The machines inside of Parker Brothers now began to whirl twenty-four hours a day, seven days a week. Robert Barton persuaded Foster Parker, George's nephew, to leave his auto dealership in Boston and come back to work for Parker Brothers. Barton needed Foster to supervise the nighttime third shift. In appreciation, he was soon elected treasurer. With Foster's help, production reached 20,000 games a week.

Keeping the books for the deluge of orders soon overwhelmed the small Parker Brothers accounting staff.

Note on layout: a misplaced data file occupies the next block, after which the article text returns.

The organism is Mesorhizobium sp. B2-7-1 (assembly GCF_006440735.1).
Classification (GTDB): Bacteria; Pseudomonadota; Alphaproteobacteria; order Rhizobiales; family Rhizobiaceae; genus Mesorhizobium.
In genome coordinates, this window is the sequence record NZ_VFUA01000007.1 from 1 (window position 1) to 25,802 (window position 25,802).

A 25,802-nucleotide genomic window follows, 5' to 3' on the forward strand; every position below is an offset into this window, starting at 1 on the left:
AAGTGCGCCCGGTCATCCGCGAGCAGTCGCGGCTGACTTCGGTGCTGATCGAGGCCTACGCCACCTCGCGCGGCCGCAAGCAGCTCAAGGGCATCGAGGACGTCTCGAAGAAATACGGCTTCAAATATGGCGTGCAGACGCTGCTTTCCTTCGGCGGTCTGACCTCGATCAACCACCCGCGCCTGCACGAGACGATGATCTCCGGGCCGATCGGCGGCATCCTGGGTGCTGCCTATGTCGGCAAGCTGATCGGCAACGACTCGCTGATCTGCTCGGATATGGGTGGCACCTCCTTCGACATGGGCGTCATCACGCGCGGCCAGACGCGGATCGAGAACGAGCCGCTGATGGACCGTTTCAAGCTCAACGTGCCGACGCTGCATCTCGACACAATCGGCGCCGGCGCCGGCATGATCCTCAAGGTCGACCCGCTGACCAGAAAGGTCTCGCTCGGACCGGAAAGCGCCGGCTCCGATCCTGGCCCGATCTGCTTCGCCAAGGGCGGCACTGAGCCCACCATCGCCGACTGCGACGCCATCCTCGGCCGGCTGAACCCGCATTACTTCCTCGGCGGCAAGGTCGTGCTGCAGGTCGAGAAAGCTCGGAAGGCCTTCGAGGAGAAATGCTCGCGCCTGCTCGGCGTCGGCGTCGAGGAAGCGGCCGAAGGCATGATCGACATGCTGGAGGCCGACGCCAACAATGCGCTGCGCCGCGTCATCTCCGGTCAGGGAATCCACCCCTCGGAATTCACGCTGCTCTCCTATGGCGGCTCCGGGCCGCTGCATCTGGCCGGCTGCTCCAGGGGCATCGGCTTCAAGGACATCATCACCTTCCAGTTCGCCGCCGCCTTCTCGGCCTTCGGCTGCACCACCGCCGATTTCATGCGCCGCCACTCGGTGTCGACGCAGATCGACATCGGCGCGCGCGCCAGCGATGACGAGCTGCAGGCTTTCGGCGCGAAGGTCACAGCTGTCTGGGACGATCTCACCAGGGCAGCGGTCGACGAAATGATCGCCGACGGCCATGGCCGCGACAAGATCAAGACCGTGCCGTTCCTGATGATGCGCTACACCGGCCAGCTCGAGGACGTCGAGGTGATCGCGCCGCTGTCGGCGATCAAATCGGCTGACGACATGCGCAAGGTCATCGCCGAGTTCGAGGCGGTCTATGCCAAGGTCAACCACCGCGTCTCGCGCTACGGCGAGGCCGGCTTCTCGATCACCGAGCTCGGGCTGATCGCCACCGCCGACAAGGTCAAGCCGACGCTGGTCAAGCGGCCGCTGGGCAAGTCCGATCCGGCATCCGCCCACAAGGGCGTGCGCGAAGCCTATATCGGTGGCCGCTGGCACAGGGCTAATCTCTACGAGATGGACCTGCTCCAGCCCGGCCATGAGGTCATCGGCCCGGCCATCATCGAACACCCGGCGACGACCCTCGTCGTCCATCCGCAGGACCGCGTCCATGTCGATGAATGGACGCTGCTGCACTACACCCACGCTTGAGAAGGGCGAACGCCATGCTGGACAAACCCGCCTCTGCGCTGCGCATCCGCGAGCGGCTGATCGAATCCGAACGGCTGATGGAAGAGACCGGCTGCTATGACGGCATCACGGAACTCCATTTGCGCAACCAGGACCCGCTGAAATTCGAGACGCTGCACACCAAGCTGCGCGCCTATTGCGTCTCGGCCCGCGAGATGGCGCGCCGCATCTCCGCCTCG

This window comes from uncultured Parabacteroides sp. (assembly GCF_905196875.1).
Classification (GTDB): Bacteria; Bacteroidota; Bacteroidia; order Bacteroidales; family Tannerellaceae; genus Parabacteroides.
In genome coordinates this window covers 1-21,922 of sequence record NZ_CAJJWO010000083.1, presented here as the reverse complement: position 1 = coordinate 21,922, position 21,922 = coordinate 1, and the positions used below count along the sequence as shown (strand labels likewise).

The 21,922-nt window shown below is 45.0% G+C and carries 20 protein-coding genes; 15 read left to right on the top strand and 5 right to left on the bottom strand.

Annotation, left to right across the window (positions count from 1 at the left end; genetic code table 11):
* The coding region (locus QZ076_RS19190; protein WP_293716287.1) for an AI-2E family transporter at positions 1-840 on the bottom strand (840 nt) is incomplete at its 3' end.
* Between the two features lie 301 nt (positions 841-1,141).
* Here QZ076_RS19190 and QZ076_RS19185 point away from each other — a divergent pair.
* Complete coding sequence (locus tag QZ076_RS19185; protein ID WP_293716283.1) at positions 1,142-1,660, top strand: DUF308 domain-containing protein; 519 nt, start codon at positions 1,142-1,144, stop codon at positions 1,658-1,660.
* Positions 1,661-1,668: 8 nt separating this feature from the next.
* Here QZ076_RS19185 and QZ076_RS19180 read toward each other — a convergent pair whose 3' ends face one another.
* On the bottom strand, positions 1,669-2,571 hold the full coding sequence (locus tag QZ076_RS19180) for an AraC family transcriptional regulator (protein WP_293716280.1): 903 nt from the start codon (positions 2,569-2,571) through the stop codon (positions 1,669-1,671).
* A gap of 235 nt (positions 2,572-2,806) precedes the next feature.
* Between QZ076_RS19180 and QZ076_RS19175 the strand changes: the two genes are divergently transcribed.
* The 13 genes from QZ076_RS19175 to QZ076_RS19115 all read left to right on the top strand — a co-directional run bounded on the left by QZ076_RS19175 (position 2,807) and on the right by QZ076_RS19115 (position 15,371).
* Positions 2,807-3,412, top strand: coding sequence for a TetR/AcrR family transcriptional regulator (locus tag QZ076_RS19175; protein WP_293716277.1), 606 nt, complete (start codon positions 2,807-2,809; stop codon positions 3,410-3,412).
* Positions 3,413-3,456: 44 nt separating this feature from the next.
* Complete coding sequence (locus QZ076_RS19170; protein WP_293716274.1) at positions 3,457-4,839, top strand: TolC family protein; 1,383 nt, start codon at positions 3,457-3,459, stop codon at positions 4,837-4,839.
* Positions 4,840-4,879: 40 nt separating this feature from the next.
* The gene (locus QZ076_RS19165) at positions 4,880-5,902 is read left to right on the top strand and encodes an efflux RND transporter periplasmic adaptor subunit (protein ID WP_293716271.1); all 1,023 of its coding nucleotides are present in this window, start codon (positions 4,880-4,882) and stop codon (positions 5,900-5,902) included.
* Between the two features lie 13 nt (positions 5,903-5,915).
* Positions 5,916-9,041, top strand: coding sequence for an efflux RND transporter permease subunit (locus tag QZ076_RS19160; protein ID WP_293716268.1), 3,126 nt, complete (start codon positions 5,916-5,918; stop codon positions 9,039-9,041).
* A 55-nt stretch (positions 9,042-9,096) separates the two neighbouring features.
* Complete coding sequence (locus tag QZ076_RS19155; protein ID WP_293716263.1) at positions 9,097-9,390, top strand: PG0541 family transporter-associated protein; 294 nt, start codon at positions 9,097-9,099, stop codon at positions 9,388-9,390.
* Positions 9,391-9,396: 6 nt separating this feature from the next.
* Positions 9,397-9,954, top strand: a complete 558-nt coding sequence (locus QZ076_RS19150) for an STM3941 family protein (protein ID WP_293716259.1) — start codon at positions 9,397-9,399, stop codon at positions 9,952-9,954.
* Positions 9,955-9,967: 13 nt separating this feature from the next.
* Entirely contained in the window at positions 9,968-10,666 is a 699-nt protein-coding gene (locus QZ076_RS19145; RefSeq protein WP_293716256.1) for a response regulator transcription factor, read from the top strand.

Foster hired new workers faster than ever before in Parker Brothers history. One of those hired was a wiry seventeen-year-old trade school graduate who could operate a printing press, a self-proclaimed "punk" —an inexperienced kid—named Louis Vanne (at the time, Vanikiotis). Honed by twelve-hour shifts, Vanne quickly became Parkerized. He had been playing basketball one evening when Charlie Splane, foreman of Parker Brothers' small printing department, sought him out. "You want to go to work?" he asked Vanne. "Sure," Vanne replied, thinking he might be needed for a few hours. He soon found himself working the long night shift. The three Miehle printing presses that Barton had purchased were going around the clock. Each was able to print only one color at a time. Two of them were fourteen-foot-long "horizontal" presses, capable of printing big sheets of paper for game board labels and box wraps. The third was a three-foot-long "vertical" press for smaller jobs, such as game rules. Vanne was assigned to one of the horizontal Miehle machines. His goal was to print 20,000 Monopoly game board labels per shift with black ink. His counterpart on the day shift would arrive, clean the press, and then print the same labels with red ink. The next day, the yellow and blue colors were added to complete the job. Box labels were printed in two colors and therefore took two shifts to complete a run. The "scariest" part of the printing came next, when sheets needing varnish were packed up and shipped to Boston. Varnishing sealed the inks, prevented smudging, and offered some protection against spills. It was mainly applied to box labels. When the varnisher didn't set his process correctly, the sheets would stick together, forming a "brick" several feet tall. Vanne was always relieved to see the truck return from Boston with a load of correctly varnished labels. He worked seventy-two hours a week and earned $27. (He was the only member of his family with a job. At home were his unemployed father, mother, and two younger siblings, all of whom now depended on him.) Twenty-seven dollars week was considered a decent wage, even if it did take seventy-two hours to earn it.20